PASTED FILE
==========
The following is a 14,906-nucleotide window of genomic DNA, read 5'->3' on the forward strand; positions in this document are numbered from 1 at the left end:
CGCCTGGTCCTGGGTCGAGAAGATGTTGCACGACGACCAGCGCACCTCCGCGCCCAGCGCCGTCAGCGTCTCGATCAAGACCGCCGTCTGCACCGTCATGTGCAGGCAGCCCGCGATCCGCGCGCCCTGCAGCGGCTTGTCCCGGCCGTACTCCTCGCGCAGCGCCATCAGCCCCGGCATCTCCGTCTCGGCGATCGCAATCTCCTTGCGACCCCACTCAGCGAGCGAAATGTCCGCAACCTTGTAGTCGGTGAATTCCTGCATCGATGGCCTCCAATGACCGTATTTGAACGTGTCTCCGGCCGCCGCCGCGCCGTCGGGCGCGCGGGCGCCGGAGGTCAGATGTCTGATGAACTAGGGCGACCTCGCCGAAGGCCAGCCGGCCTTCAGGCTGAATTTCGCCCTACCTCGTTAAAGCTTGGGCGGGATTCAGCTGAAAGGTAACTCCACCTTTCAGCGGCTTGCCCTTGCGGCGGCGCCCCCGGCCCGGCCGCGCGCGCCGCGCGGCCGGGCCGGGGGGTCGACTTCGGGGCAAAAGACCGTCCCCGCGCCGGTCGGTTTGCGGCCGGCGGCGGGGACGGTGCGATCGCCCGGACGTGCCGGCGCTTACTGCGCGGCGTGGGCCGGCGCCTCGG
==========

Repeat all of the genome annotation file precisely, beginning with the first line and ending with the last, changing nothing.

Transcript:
The following is a 14,906-nucleotide window of genomic DNA, read 5'->3' on the forward strand; positions in this document are numbered from 1 at the left end:
CGCCTGGTCCTGGGTCGAGAAGATGTTGCACGACGACCAGCGCACCTCCGCGCCCAGCGCCGTCAGCGTCTCGATCAAGACCGCCGTCTGCACCGTCATGTGCAGGCAGCCCGCGATCCGCGCGCCCTGCAGCGGCTTGTCCCGGCCGTACTCCTCGCGCAGCGCCATCAGCCCCGGCATCTCCGTCTCGGCGATCGCAATCTCCTTGCGACCCCACTCAGCGAGCGAAATGTCCGCAACCTTGTAGTCGGTGAATTCCTGCATCGATGGCCTCCAATGACCGTATTTGAACGTGTCTCCGGCCGCCGCCGCGCCGTCGGGCGCGCGGGCGCCGGAGGTCAGATGTCTGATGAACTAGGGCGACCTCGCCGAAGGCCAGCCGGCCTTCAGGCTGAATTTCGCCCTACCTCGTTAAAGCTTGGGCGGGATTCAGCTGAAAGGTAACTCCACCTTTCAGCGGCTTGCCCTTGCGGCGGCGCCCCCGGCCCGGCCGCGCGCGCCGCGCGGCCGGGCCGGGGGGTCGACTTCGGGGCAAAAGACCGTCCCCGCGCCGGTCGGTTTGCGGCCGGCGGCGGGGACGGTGCGATCGCCCGGACGTGCCGGCGCTTACTGCGCGGCGTGGGCCGGCGCCTCGG